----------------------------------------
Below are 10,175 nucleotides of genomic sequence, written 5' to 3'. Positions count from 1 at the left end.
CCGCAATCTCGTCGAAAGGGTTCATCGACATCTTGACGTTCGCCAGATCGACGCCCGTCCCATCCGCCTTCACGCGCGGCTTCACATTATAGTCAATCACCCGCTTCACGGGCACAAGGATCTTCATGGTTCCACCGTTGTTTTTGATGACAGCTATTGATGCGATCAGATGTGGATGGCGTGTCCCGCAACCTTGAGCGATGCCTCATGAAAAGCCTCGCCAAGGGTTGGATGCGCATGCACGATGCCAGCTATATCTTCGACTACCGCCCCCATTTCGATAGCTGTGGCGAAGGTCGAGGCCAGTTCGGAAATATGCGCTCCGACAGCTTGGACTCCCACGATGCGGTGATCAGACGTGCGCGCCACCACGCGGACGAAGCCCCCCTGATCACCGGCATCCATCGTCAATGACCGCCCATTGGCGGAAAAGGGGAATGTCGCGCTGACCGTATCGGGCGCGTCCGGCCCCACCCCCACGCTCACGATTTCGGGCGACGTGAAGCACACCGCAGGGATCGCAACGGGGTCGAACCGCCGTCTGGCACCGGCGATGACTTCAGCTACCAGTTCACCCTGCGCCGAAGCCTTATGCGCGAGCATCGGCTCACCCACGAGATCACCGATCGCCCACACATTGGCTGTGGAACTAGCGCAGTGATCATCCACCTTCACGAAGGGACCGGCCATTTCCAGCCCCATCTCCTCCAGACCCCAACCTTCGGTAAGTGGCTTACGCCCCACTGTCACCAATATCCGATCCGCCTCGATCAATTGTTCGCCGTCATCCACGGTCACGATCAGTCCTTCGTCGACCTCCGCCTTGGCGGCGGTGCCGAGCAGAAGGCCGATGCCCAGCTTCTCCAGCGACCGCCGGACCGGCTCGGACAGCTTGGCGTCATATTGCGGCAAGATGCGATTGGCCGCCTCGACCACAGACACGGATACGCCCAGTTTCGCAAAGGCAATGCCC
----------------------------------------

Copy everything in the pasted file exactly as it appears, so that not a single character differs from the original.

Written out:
Below are 10,175 nucleotides of genomic sequence, written 5' to 3'. Positions count from 1 at the left end.
CCGCAATCTCGTCGAAAGGGTTCATCGACATCTTGACGTTCGCCAGATCGACGCCCGTCCCATCCGCCTTCACGCGCGGCTTCACATTATAGTCAATCACCCGCTTCACGGGCACAAGGATCTTCATGGTTCCACCGTTGTTTTTGATGACAGCTATTGATGCGATCAGATGTGGATGGCGTGTCCCGCAACCTTGAGCGATGCCTCATGAAAAGCCTCGCCAAGGGTTGGATGCGCATGCACGATGCCAGCTATATCTTCGACTACCGCCCCCATTTCGATAGCTGTGGCGAAGGTCGAGGCCAGTTCGGAAATATGCGCTCCGACAGCTTGGACTCCCACGATGCGGTGATCAGACGTGCGCGCCACCACGCGGACGAAGCCCCCCTGATCACCGGCATCCATCGTCAATGACCGCCCATTGGCGGAAAAGGGGAATGTCGCGCTGACCGTATCGGGCGCGTCCGGCCCCACCCCCACGCTCACGATTTCGGGCGACGTGAAGCACACCGCAGGGATCGCAACGGGGTCGAACCGCCGTCTGGCACCGGCGATGACTTCAGCTACCAGTTCACCCTGCGCCGAAGCCTTATGCGCGAGCATCGGCTCACCCACGAGATCACCGATCGCCCACACATTGGCTGTGGAACTAGCGCAGTGATCATCCACCTTCACGAAGGGACCGGCCATTTCCAGCCCCATCTCCTCCAGACCCCAACCTTCGGTAAGTGGCTTACGCCCCACTGTCACCAATATCCGATCCGCCTCGATCAATTGTTCGCCGTCATCCACGGTCACGATCAGTCCTTCGTCGACCTCCGCCTTGGCGGCGGTGCCGAGCAGAAGGCCGATGCCCAGCTTCTCCAGCGACCGCCGGACCGGCTCGGACAGCTTGGCGTCATATTGCGGCAAGATGCGATTGGCCGCCTCGACCACAGACACGGATACGCCCAGTTTCGCAAAGGCAATGCCC